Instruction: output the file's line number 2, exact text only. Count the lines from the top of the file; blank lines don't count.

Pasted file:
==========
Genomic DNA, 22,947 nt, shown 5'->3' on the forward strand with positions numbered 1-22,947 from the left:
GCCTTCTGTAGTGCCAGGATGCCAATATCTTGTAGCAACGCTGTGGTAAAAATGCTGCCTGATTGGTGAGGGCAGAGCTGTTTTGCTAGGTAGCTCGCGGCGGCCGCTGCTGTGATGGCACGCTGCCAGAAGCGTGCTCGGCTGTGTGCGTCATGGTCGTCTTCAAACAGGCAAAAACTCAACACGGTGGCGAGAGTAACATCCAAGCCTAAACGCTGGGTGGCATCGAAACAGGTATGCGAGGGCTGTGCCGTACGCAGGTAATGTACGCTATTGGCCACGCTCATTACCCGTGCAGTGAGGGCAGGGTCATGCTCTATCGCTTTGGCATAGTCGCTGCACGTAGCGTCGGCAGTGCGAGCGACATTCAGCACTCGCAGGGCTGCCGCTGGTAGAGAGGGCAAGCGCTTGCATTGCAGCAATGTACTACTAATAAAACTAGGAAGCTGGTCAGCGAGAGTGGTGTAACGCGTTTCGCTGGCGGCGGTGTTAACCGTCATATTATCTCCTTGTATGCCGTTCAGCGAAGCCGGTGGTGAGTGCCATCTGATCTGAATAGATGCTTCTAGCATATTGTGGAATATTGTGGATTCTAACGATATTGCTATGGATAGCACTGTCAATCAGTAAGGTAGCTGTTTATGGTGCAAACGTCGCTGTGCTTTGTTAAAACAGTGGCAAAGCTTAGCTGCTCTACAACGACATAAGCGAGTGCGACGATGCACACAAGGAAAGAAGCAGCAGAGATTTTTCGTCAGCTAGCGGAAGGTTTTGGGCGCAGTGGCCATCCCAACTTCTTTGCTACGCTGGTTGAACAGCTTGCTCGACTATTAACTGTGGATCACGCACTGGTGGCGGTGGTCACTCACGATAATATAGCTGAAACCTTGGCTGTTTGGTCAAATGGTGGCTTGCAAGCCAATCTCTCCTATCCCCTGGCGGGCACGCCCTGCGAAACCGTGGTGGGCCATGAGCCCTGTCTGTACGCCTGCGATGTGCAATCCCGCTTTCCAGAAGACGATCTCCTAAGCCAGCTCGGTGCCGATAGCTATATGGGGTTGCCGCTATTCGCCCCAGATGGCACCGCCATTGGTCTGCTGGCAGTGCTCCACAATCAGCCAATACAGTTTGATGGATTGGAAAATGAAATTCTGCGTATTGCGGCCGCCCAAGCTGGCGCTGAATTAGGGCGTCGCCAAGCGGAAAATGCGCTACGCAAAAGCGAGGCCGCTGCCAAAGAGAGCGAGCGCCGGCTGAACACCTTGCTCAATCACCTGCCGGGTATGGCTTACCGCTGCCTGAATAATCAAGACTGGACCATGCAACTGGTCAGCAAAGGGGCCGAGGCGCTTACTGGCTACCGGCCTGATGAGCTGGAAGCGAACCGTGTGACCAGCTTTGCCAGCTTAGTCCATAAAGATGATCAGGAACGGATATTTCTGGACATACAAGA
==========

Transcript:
GCCTTCTGTAGTGCCAGGATGCCAATATCTTGTAGCAACGCTGTGGTAAAAATGCTGCCTGATTGGTGAGGGCAGAGCTGTTTTGCTAGGTAGCTCGCGGCGGCCGCTGCTGTGATGGCACGCTGCCAGAAGCGTGCTCGGCTGTGTGCGTCATGGTCGTCTTCAAACAGGCAAAAACTCAACACGGTGGCGAGAGTAACATCCAAGCCTAAACGCTGGGTGGCATCGAAACAGGTATGCGAGGGCTGTGCCGTACGCAGGTAATGTACGCTATTGGCCACGCTCATTACCCGTGCAGTGAGGGCAGGGTCATGCTCTATCGCTTTGGCATAGTCGCTGCACGTAGCGTCGGCAGTGCGAGCGACATTCAGCACTCGCAGGGCTGCCGCTGGTAGAGAGGGCAAGCGCTTGCATTGCAGCAATGTACTACTAATAAAACTAGGAAGCTGGTCAGCGAGAGTGGTGTAACGCGTTTCGCTGGCGGCGGTGTTAACCGTCATATTATCTCCTTGTATGCCGTTCAGCGAAGCCGGTGGTGAGTGCCATCTGATCTGAATAGATGCTTCTAGCATATTGTGGAATATTGTGGATTCTAACGATATTGCTATGGATAGCACTGTCAATCAGTAAGGTAGCTGTTTATGGTGCAAACGTCGCTGTGCTTTGTTAAAACAGTGGCAAAGCTTAGCTGCTCTACAACGACATAAGCGAGTGCGACGATGCACACAAGGAAAGAAGCAGCAGAGATTTTTCGTCAGCTAGCGGAAGGTTTTGGGCGCAGTGGCCATCCCAACTTCTTTGCTACGCTGGTTGAACAGCTTGCTCGACTATTAACTGTGGATCACGCACTGGTGGCGGTGGTCACTCACGATAATATAGCTGAAACCTTGGCTGTTTGGTCAAATGGTGGCTTGCAAGCCAATCTCTCCTATCCCCTGGCGGGCACGCCCTGCGAAACCGTGGTGGGCCATGAGCCCTGTCTGTACGCCTGCGATGTGCAATCCCGCTTTCCAGAAGACGATCTCCTAAGCCAGCTCGGTGCCGATAGCTATATGGGGTTGCCGCTATTCGCCCCAGATGGCACCGCCATTGGTCTGCTGGCAGTGCTCCACAATCAGCCAATACAGTTTGATGGATTGGAAAATGAAATTCTGCGTATTGCGGCCGCCCAAGCTGGCGCTGAATTAGGGCGTCGCCAAGCGGAAAATGCGCTACGCAAAAGCGAGGCCGCTGCCAAAGAGAGCGAGCGCCGGCTGAACACCTTGCTCAATCACCTGCCGGGTATGGCTTACCGCTGCCTGAATAATCAAGACTGGACCATGCAACTGGTCAGCAAAGGGGCCGAGGCGCTTACTGGCTACCGGCCTGATGAGCTGGAAGCGAACCGTGTGACCAGCTTTGCCAGCTTAGTCCATAAAGATGATCAGGAACGGATATTTCTGGACATACAAGA